To make it easy to see whether you’re making a profit on a particular stock, I used conditional formatting to colour the Profit column red or green based on whether there’s any profit or not.

To do this, simply select data under Profit column, then go Format -> Conditional Formatting. A conditional format rules window will pop up on the right-hand side of the sheet.

The rule to use is “Format cells if Greater than or equal to 0.” Then I labelled the formatting style to use green. Next, I created another conditional format rule calling out “Format cells if less than 0” and labelled the formatting style to use red.

Step 6: Creating charts for the Dividend Portfolio Template

For this Google Spreadsheet dividend portfolio template, I created 3 charts to track Sector Diversification, Accounts Breakdown, and Dividend Income Breakdown. I like charts because they give good visual summaries.

To create these 3 charts, first I had to create three separate tables with the appropriate data. To get the data needed, I used a simple function called SUMIFS. Basically the function adds up a range depending on the criteria.

For example, to add up the market value of all dividend stocks in financial sectors I used the formula “SUMIFS(data in market value column, data in sector column, Financials).”  (Actual formula: SUMIFS($J$3:$J$25,$A$3:$A$25,T19)

Next, I calculated the percentage of each headline.

Once I had the tables completed, I selected the data range I wanted to use, clicked on the Insert Chart button and inserted the desire chart type.

Dividend Google Spreadsheet template 3 - charts

Step 7: Currency Exchange

Because our dividend portfolio has a mix of Canadian and US-listed stocks, I decided to show a breakdown and the market portfolio value in the Canadian dollar.

To query the current exchange rate, I used the function GoogleFinance(“CURRENCY:USDCAD”).

The SUMIFS function was utilized again to add up the market value of all Canadian and US stocks. With the US to CAN exchange rate available, I converted the US stock value into Canadian currency to show the entire portfolio value in the Canadian dollar. The breakdown percentages are also calculated in the table.

Dividend Google Spreadsheet template 2 - exchange rate

Geographical diversification is even more important than ever.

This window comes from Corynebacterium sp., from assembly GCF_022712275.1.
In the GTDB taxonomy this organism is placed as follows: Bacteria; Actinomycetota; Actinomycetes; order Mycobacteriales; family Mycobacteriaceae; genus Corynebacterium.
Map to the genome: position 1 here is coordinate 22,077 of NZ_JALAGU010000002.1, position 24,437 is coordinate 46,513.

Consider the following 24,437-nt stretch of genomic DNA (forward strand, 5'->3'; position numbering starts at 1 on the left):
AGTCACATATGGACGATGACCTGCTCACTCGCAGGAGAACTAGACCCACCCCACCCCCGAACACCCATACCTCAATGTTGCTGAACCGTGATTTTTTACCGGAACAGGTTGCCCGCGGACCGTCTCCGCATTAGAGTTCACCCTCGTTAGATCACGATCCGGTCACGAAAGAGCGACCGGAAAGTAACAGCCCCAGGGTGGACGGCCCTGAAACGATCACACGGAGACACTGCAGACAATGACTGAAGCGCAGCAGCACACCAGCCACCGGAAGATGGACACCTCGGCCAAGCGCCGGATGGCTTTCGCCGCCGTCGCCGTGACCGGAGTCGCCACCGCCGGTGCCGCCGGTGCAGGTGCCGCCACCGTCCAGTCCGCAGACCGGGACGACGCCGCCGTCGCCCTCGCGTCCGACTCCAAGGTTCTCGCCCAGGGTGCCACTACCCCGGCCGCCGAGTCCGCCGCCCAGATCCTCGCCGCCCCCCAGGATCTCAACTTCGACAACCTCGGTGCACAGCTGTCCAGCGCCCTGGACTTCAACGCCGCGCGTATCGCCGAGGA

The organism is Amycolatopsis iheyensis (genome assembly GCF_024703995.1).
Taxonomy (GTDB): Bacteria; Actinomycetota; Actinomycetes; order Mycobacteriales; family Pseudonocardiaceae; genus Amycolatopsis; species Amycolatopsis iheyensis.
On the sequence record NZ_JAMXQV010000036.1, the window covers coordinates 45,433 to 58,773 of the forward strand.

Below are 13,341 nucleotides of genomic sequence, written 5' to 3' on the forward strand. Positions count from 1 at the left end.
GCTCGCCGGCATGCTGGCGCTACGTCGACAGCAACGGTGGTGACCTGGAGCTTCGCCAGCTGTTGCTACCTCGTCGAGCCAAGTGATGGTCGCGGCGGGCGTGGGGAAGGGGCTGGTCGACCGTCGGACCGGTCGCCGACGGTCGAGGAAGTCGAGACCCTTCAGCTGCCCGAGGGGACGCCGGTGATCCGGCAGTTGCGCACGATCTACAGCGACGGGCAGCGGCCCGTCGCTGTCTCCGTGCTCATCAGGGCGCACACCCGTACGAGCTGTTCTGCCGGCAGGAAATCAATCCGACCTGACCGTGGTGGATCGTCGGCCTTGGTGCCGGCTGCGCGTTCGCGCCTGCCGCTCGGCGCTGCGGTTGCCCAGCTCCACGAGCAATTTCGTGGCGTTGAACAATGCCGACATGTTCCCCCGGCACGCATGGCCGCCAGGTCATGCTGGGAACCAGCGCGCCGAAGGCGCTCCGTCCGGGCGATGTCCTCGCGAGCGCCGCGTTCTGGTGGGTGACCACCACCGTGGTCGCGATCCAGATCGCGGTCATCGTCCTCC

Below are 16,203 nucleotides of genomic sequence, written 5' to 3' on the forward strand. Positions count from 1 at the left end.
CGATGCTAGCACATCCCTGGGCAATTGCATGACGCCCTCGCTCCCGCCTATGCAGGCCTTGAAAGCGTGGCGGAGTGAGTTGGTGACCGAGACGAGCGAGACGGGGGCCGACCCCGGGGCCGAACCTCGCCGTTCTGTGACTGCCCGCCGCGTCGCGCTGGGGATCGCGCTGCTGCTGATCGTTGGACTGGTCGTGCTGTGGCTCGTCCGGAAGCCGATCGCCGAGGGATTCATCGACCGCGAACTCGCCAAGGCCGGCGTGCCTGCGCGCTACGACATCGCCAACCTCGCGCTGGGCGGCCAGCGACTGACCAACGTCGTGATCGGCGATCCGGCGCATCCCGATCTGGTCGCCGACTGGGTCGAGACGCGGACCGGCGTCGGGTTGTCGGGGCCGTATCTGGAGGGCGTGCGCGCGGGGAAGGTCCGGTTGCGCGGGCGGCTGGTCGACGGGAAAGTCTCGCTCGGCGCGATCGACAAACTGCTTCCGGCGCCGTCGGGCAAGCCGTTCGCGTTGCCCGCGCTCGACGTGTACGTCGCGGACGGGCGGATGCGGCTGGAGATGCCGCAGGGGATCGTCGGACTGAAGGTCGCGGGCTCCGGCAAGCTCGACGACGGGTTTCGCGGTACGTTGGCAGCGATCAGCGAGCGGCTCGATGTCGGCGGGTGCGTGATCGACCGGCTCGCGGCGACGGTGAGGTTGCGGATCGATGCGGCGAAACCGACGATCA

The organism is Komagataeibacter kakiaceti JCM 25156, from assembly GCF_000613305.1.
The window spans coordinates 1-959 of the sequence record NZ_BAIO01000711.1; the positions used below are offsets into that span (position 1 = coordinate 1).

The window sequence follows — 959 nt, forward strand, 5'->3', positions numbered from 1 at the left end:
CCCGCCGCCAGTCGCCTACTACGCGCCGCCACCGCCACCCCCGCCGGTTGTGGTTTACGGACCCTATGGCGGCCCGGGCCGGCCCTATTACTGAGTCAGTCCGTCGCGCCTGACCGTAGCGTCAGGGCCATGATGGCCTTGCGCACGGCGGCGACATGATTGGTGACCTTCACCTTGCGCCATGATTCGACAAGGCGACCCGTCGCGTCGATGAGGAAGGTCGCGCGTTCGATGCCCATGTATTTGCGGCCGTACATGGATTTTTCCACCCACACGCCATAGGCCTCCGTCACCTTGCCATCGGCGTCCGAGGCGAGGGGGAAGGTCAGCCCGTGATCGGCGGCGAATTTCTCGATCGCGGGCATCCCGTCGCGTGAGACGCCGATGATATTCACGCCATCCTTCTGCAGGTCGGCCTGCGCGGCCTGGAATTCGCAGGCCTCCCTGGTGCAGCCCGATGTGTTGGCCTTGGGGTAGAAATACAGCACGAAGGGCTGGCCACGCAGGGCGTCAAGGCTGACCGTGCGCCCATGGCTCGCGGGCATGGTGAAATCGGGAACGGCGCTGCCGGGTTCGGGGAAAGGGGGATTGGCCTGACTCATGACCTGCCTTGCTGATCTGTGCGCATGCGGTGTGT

If you’re a Canadian, the last thing you want to do is investing 100% in Canadian stocks. This is another reason why utilizing an ex-Canada international index ETF like XAW or VXC is a good idea. It is also a good idea to purchase US dividend-paying stocks in your RRSP to avoid withholding taxes.

Step 8: Summary Report

I’m a very visual person so I like to have a summary report to see all the important numbers. Hence, for this Google Spreadsheet dividend portfolio template, I created a table to list all the important values like Book Value, Market Value, Profit, Estimated Annual Dividend, and YOC.

Step 9: Dividend Income

A dividend portfolio template is no good if you don’t have a sheet to track your annual dividend income. Hence I created a new sheet called dividend income to track annual dividend income.

A long time ago I used to only list the stock tickers in the dividend income sheet. But it was confusing for Mrs. T when I got her involved in tracking our household finance. So I added stock names to make it easier. 🙂

Dividend Google Spreadsheet template 4 - dividend income

Whenever a stock pays dividends, you can populate the data under the respective month. Once the year is over, you can create another sheet to track the new year’s dividend income.

Possible Improvements for the dividend spreadsheet template

I personally use this dividend spreadsheet myself for tracking our dividend portfolio and found it extremely useful. There are some possible improvements to be made to the spreadsheet to make it even better though.

For example, being able to incorporate some or all of the parameters in the dividend scorecard so one can quickly analyze stocks in the dividend portfolio. In addition, some numbers that may be useful in the spreadsheet are:

  • 5 year annualized dividend growth rate
  • PE ratio for each stock
  • 10 year average dividend yield percentage. This can be a good indicator on whether the stock is over-valued or not.
  • Last dividend increase
  • Dividend payout schedule

Some of these should be straight forward to implement (just takes time), some may take a bit of time. Once I have a bit more time, I may fine tune and improve the dividend spreadsheet template a bit.

Dec 2020 Update: I updated the spreadsheet and added a column for PE ratio.

Final Words – Dividend Portfolio Template (Dividend Tracker)

If you have read this far, you are probably wondering where’s the actual Google dividend spreadsheet template is.